Royal Papworth Hospital AI study could detect early heart valve disease

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Heartbeat sounds are being recorded by both echocardiograms and a Bluetooth stethoscope

The sounds of thousands of heartbeats are being collected in the hope that artificial intelligence will be able to diagnose heart valve disease earlier.

Valvular heart disease (VHD) affects almost two million people in the UK and this is expected to double by 2040.

A study led by Royal Papworth Hospital and the University of Cambridge is collating sounds of healthy and unhealthy hearts.

It is hoped an app could diagnose disease and be used by non-specialists.

About half of those affected by VHD are unaware of their condition, because symptoms often do not develop until the disease has become severe, the hospital said.

Cardiovascular Acoustics and an Intelligent Stethoscope (CAIS) is a clinical study aimed at creating a first-of-its-kind screening tool which could be used to diagnose valve disease before symptoms emerge.

Since its inception, more than 1,200 patients with suspected heart valve disease or congenital heart disease have signed up to the study across five NHS hospital sites.

Nurse Fatima Hajee checks patient Debbie Bygrave using the new Bluetooth stethoscope

Heart recordings are collected by a Bluetooth stethoscope and an echocardiogram test.

Thousands of sound recordings will then be uploaded to a machine learning programme, from which a team at the University of Cambridge will be able to build a database of the noises of heart valve diseases.

This will then create an artificially intelligent stethoscope capable of analysing heart murmurs and providing an instant diagnosis, or recommending whether or not someone needs further investigation.

Debbie Bygrave, 53, from Hitchin, had an operation to repair a hole in her heart and is now taking part in the study.

She said: "Anything that I can do... if it can get someone else treated earlier than I was, and they can lead a full life afterwards, then that's good."

She began getting palpitations at 45 but was not diagnosed with a hole in her heart until she was 47 - after several hospital appointments.

"Maybe if this new stethoscope can pick it up earlier - or even when [the patient is] a child, surely that's better for their quality of life and for the NHS in general."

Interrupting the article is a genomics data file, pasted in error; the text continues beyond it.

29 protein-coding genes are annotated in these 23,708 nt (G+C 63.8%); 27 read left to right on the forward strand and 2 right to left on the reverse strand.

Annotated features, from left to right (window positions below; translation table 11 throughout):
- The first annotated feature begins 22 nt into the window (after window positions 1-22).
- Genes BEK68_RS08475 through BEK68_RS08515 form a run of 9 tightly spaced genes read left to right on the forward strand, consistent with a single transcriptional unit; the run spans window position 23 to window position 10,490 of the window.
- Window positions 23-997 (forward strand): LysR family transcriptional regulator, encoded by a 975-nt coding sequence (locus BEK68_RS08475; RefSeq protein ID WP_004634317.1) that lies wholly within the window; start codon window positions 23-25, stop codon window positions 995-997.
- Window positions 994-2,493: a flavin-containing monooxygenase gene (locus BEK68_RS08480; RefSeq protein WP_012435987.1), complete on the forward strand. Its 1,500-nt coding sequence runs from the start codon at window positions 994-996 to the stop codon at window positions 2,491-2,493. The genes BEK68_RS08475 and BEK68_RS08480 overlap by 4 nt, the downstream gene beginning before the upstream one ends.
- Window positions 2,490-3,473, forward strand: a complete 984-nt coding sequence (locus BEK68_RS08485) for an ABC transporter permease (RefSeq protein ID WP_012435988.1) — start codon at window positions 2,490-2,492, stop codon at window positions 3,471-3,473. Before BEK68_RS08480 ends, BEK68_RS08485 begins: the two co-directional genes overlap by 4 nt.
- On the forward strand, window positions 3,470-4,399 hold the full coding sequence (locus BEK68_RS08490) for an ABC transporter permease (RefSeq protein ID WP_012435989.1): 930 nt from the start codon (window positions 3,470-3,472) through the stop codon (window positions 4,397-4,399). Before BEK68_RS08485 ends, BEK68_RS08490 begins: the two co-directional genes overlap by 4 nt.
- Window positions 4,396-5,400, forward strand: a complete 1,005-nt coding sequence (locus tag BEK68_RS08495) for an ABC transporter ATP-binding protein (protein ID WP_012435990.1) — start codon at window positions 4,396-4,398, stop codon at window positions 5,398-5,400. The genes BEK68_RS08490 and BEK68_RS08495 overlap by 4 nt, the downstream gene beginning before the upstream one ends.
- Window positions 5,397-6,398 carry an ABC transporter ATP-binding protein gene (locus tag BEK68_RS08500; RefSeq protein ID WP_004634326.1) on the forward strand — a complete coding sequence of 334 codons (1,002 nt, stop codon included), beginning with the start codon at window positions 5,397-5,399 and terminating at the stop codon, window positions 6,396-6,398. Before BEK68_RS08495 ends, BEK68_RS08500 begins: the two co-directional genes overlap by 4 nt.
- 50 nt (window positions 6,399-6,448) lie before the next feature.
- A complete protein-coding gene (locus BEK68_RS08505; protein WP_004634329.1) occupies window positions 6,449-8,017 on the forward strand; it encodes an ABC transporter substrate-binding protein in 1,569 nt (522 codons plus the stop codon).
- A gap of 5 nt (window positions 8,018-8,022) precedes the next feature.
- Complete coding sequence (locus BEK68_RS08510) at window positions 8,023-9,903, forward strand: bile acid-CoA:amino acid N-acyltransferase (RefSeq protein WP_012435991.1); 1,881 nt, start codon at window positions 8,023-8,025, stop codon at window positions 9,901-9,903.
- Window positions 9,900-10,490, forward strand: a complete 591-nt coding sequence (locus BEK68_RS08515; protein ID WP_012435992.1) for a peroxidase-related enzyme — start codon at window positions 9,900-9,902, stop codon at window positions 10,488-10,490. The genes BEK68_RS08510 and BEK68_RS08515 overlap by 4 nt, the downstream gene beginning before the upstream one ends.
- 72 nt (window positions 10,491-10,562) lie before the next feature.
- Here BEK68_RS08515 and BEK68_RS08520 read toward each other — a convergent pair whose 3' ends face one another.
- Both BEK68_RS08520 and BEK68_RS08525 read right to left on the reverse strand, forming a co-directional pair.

The app connects to a database of heart sounds

Andrew McDonald, a research associate at the University of Cambridge's engineering department, which is developing the app, said the software "compares the sound of a heartbeat against those of a healthy heart and produces a diagnosis".

"Using a stethoscope requires a lot of skill and experience so it's traditionally only used by GPs.

"We're hoping that our device can be a really accessible screening tool that can be used by practice nurses, pharmacists or any healthcare professional without the need for specialist training.

Developer Andrew McDonald said he hoped the app can be used by non-heart specialist healthcare staff

Fatima Hajee, a senior research nurse in cardiology, leading the study at Royal Papworth Hospital, said: "It's enormously important for patients to be diagnosed sooner rather than later.

"By using a stethoscope that will connect to a database - together - you'll get a bit of information that comes up and says this person needs further investigation and may have possible valve disease.

"When you use a traditional stethoscope you hear a murmur, whereas the AI stethoscope will connect to a database which will highlight that there is a possible valve issue."

"Patients who are diagnosed later will experience things such as breathlessness, dizzy spells and will generally struggle, walking around.

"Those patients have severe valve disease and by bringing them in sooner, we'll be able to monitor that and treat them so that they have a better quality of life later on."

Colin Wadsworth, another patient taking part in the trial, said the "further enhancement of what can be done with technology" was "brilliant"

The results of the study will need to be analysed before the device can be rolled out to test pharmacies to see if the disease is being detected early, and if patients' lives are being improved.

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